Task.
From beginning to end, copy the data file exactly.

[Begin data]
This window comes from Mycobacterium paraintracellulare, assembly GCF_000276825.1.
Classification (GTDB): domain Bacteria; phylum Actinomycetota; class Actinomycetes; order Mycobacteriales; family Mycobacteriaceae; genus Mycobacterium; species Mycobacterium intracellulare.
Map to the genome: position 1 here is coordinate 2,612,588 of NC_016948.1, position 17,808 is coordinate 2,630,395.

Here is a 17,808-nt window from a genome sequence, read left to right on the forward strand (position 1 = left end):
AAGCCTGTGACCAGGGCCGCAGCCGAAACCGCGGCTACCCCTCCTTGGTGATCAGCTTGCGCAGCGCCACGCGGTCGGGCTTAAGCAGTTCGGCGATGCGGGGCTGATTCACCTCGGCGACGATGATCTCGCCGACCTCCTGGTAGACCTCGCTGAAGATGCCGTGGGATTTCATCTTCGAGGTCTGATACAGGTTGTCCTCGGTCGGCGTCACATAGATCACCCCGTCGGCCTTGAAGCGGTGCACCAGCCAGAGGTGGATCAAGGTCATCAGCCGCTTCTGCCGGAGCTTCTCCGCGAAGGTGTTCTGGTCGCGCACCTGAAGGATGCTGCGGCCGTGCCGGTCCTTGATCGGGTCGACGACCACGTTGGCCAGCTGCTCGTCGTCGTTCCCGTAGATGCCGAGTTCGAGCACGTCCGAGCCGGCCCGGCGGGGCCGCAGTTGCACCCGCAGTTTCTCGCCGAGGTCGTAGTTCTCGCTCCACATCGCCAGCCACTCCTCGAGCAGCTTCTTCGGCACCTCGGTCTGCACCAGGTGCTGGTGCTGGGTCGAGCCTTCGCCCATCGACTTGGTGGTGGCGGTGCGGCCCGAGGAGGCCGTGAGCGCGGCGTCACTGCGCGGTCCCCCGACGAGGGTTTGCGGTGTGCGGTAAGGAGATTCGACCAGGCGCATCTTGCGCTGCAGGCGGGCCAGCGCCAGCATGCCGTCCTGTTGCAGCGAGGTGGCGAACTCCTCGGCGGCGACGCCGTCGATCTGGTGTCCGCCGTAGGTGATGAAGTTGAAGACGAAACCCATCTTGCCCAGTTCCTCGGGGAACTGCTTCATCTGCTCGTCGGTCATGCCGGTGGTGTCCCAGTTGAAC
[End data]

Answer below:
This window comes from Mycobacterium paraintracellulare, assembly GCF_000276825.1.
Classification (GTDB): domain Bacteria; phylum Actinomycetota; class Actinomycetes; order Mycobacteriales; family Mycobacteriaceae; genus Mycobacterium; species Mycobacterium intracellulare.
Map to the genome: position 1 here is coordinate 2,612,588 of NC_016948.1, position 17,808 is coordinate 2,630,395.

Here is a 17,808-nt window from a genome sequence, read left to right on the forward strand (position 1 = left end):
AAGCCTGTGACCAGGGCCGCAGCCGAAACCGCGGCTACCCCTCCTTGGTGATCAGCTTGCGCAGCGCCACGCGGTCGGGCTTAAGCAGTTCGGCGATGCGGGGCTGATTCACCTCGGCGACGATGATCTCGCCGACCTCCTGGTAGACCTCGCTGAAGATGCCGTGGGATTTCATCTTCGAGGTCTGATACAGGTTGTCCTCGGTCGGCGTCACATAGATCACCCCGTCGGCCTTGAAGCGGTGCACCAGCCAGAGGTGGATCAAGGTCATCAGCCGCTTCTGCCGGAGCTTCTCCGCGAAGGTGTTCTGGTCGCGCACCTGAAGGATGCTGCGGCCGTGCCGGTCCTTGATCGGGTCGACGACCACGTTGGCCAGCTGCTCGTCGTCGTTCCCGTAGATGCCGAGTTCGAGCACGTCCGAGCCGGCCCGGCGGGGCCGCAGTTGCACCCGCAGTTTCTCGCCGAGGTCGTAGTTCTCGCTCCACATCGCCAGCCACTCCTCGAGCAGCTTCTTCGGCACCTCGGTCTGCACCAGGTGCTGGTGCTGGGTCGAGCCTTCGCCCATCGACTTGGTGGTGGCGGTGCGGCCCGAGGAGGCCGTGAGCGCGGCGTCACTGCGCGGTCCCCCGACGAGGGTTTGCGGTGTGCGGTAAGGAGATTCGACCAGGCGCATCTTGCGCTGCAGGCGGGCCAGCGCCAGCATGCCGTCCTGTTGCAGCGAGGTGGCGAACTCCTCGGCGGCGACGCCGTCGATCTGGTGTCCGCCGTAGGTGATGAAGTTGAAGACGAAACCCATCTTGCCCAGTTCCTCGGGGAACTGCTTCATCTGCTCGTCGGTCATGCCGGTGGTGTCCCAGTTGAAC